After creating it, we will ask the cell how big it should be.

Then, we use that size if it’s different from the estimated size to adjust the content size of the table view.

And only then after we’ve adjusted the content size and taken the size from the cell, do we actually put that cell on screen.

And so, what you probably all want to know is what happens in step 2?

How do we actually size the cell?

So, we’re going to talk about that now.

And there are two ways that you can communicate information about how big your cell is from the cell back to the table view so that we can get you the right thing.

And number 1 is you can use Autolayout.

[ Applause ]

If you’re already using Autolayout, and I know that many of you are, you may essentially have to do nothing here.

Your constraints, if they already determined unambiguously the size of the cell, then we will just use those constraints.

In fact, the way that we’ve implemented this in iOS 8 is that table view calls systemLayoutSizeFittingSize on your cell.

And systemLayoutSizeFittingSize is smart enough to understand if you’ve implemented constraints in your cell and if so, the Autolayout engine delivers the size.

And if you haven’t implemented Autolayout constraints, systemLayoutSizeFittingSize calls sizeThatFits.

And then, you can simply return a size manually based on your own logic.

So by adding sizeThatFits, you don’t have to use Autolayout if you don’t want to.

If you are using Autolayout as it notes up there, you want to add your constraints to the content view of the cell.

You always think about whatever content you have goes in the cells content view.

And this plays into what the API contract is when we are sizing your cell because there’s sort of a there’s an in and out situation.

The in to your cell is a width and that width is the width of the content view.

What your cell returns is the height of the content view.

So, when you’re implementing sizeThatFits, for example, the size that we send you will have the resolved width, what the width of the content view is going to be.

And then, the value that you return has a resolved height.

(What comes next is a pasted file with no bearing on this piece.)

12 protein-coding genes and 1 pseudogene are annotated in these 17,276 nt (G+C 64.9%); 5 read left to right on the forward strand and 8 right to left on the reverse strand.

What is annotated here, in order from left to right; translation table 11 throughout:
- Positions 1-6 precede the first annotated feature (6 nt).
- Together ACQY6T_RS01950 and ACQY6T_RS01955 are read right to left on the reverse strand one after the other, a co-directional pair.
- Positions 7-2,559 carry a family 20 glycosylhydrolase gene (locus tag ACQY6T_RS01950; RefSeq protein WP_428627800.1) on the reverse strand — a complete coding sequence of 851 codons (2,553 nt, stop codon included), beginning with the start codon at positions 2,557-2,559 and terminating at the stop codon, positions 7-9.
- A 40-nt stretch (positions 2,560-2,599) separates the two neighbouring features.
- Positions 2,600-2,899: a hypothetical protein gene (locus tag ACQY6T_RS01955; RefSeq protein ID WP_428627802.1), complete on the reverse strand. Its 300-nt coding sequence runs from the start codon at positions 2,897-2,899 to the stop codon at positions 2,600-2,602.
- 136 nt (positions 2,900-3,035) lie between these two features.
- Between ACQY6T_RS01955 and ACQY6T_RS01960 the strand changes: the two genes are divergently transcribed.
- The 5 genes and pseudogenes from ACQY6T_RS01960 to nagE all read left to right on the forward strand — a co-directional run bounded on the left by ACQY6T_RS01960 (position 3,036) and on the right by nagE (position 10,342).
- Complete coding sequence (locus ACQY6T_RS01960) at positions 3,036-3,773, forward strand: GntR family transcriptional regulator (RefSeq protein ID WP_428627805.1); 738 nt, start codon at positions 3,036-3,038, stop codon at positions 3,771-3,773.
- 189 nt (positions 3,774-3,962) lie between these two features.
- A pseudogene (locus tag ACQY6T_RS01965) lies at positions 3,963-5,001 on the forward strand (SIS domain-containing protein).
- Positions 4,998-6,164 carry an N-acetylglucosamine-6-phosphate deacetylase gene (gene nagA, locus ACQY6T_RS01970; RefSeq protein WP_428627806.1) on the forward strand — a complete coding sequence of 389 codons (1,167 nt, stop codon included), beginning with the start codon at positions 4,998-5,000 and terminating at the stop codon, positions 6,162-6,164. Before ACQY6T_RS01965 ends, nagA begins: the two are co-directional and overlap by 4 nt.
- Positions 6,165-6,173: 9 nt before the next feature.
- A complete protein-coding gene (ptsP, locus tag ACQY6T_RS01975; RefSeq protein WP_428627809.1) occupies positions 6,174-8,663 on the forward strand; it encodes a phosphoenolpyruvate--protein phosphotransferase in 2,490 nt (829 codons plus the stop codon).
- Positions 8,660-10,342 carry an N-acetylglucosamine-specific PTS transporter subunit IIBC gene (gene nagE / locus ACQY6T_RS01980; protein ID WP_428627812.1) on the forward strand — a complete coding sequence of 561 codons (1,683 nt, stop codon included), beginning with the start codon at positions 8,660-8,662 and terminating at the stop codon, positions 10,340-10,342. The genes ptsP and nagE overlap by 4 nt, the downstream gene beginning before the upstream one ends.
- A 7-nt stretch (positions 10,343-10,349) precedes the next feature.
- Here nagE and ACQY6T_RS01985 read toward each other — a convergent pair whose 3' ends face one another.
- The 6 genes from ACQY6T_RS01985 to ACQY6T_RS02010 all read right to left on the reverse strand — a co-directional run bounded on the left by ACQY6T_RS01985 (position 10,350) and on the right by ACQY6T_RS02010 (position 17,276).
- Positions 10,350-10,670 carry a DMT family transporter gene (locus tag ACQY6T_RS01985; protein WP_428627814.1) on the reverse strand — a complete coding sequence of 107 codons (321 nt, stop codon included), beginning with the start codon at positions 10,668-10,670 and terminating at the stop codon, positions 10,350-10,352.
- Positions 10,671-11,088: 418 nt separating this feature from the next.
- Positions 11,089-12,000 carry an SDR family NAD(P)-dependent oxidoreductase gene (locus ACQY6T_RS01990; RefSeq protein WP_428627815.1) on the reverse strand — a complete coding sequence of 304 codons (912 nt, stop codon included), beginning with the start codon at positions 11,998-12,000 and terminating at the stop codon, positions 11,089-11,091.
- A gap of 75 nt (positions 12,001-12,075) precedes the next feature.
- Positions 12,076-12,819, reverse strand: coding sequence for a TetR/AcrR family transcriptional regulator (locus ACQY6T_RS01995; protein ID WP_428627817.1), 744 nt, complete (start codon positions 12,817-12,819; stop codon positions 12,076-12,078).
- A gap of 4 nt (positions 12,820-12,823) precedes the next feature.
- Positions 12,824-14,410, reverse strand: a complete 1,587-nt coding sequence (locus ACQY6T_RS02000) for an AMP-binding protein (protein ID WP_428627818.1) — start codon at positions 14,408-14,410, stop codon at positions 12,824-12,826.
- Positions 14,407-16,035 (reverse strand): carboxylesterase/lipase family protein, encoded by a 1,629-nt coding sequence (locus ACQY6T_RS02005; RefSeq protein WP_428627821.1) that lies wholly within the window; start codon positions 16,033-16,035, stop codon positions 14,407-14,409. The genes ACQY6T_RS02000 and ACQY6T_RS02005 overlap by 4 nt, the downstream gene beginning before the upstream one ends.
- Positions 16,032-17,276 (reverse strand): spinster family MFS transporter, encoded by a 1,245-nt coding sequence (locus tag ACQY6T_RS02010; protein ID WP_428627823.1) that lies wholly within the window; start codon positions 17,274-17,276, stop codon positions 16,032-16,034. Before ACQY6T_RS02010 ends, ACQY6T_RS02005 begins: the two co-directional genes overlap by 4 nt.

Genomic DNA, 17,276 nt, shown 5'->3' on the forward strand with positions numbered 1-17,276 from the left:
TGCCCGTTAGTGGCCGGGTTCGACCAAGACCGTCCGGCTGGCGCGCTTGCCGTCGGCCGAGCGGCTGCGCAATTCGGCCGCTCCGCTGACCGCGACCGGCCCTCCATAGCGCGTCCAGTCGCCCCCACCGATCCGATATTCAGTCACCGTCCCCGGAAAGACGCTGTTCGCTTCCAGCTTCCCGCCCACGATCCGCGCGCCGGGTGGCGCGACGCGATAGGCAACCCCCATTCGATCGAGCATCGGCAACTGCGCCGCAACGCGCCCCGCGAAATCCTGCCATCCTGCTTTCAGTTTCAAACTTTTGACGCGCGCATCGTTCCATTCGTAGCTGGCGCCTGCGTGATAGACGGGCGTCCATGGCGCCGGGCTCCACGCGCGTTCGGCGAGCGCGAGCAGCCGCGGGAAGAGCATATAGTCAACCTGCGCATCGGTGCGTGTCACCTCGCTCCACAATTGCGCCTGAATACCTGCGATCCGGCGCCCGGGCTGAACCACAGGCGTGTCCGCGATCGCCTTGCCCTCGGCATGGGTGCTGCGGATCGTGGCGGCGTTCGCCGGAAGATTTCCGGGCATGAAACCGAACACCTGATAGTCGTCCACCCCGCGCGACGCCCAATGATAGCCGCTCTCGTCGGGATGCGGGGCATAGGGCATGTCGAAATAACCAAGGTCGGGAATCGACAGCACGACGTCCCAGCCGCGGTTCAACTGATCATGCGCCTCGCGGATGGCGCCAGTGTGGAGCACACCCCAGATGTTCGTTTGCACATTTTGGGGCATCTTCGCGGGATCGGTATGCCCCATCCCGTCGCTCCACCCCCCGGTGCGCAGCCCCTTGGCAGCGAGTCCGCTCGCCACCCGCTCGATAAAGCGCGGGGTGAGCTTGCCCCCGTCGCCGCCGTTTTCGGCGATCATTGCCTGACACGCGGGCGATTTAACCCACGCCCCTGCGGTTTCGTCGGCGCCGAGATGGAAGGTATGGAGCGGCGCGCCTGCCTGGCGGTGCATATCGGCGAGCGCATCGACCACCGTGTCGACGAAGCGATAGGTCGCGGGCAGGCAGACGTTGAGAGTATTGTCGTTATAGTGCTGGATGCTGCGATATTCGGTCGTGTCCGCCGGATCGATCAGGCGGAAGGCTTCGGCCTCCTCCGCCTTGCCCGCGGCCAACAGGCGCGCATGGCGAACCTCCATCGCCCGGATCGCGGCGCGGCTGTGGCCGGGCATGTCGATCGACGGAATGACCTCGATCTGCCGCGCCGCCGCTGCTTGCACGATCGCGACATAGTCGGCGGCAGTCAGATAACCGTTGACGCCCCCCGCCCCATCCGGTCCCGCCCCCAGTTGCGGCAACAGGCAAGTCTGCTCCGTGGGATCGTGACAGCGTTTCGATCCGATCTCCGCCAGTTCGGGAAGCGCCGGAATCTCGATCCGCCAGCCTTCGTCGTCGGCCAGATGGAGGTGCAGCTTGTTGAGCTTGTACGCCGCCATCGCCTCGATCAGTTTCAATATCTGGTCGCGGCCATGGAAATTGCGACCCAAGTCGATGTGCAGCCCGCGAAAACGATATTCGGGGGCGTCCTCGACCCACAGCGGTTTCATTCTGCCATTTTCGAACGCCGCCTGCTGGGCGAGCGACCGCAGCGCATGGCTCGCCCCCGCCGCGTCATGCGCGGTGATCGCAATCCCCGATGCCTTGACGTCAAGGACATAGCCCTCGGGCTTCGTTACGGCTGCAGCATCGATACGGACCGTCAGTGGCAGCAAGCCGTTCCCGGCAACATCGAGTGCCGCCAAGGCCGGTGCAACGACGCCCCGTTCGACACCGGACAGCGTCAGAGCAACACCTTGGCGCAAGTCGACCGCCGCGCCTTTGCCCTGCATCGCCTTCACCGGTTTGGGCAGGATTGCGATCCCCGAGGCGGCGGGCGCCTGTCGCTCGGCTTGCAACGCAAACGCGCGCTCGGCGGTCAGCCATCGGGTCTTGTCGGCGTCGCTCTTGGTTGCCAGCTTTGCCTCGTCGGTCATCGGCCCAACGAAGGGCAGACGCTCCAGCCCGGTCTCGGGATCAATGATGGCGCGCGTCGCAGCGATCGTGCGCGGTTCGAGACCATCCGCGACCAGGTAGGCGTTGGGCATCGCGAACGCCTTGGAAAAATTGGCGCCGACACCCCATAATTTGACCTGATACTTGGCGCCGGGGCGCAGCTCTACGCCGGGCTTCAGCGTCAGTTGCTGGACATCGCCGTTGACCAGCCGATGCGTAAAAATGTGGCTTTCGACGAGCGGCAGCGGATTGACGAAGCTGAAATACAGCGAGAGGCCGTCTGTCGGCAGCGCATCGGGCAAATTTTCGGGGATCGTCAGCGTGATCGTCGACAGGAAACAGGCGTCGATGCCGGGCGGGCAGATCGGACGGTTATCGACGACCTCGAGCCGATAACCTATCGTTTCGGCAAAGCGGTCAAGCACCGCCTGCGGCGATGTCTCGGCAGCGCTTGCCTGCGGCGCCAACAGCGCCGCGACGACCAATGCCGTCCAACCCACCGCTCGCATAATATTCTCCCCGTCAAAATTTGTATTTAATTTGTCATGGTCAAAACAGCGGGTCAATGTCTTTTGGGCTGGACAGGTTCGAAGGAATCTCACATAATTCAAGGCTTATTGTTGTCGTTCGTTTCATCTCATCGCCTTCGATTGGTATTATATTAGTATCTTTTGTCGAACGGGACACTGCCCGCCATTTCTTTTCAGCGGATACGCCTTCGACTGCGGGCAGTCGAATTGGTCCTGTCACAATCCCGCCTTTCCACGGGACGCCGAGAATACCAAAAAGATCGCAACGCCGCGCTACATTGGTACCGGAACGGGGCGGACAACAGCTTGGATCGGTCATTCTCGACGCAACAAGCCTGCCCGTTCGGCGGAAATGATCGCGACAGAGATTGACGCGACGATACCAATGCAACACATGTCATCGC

And even still with your constraints, you should think about how you build your constraints as assuming that you’ve got a width, the content view has a width and that was predetermined by the table view based on how wide the table view is, you know, whether you have an image view or accessory views that will make us shrink the content view.

And then from that width, your constraints define a height based on the content that you have.

So I’d like to spend the rest of the time, well, actually the table view time, telling you or showing you in code how to actually do this.

We’re going to see that this is quite simple at its base but I also kind of want to run through gotchas that you might run into, that other people have run into in the past so that you can kind of keep the idea in your head that, hey, this is simple, but if I go back to my hotel or if I go back to my company and I start implementing this and it just doesn’t seem to work, come back and watch this video because there’s a good chance I will have covered what is causing your code to not do what you think it’s going to do.

So let’s start off by going to Settings and looking at our Text Size.

Right now, I’ve got it set to be the smallest thing.

I’ll just put it to regular.

And this application I’ve got right now just has a very simple table view and it doesn’t do a whole lot.

It just has a one-line text label in cells that are all predetermined to be 44 points tall.

So, one thing about this that is interesting, if I’m on iOS 8, is you take a look at that and if I change my text size and I bring it all the way up, then run the app again.

You see nothing changes and that’s the problem.

We want something to change on iOS 8.

We want our app to be adaptive to what the user wants.

So, since in this case I’m using a custom label that I’ve called headlineLabel here.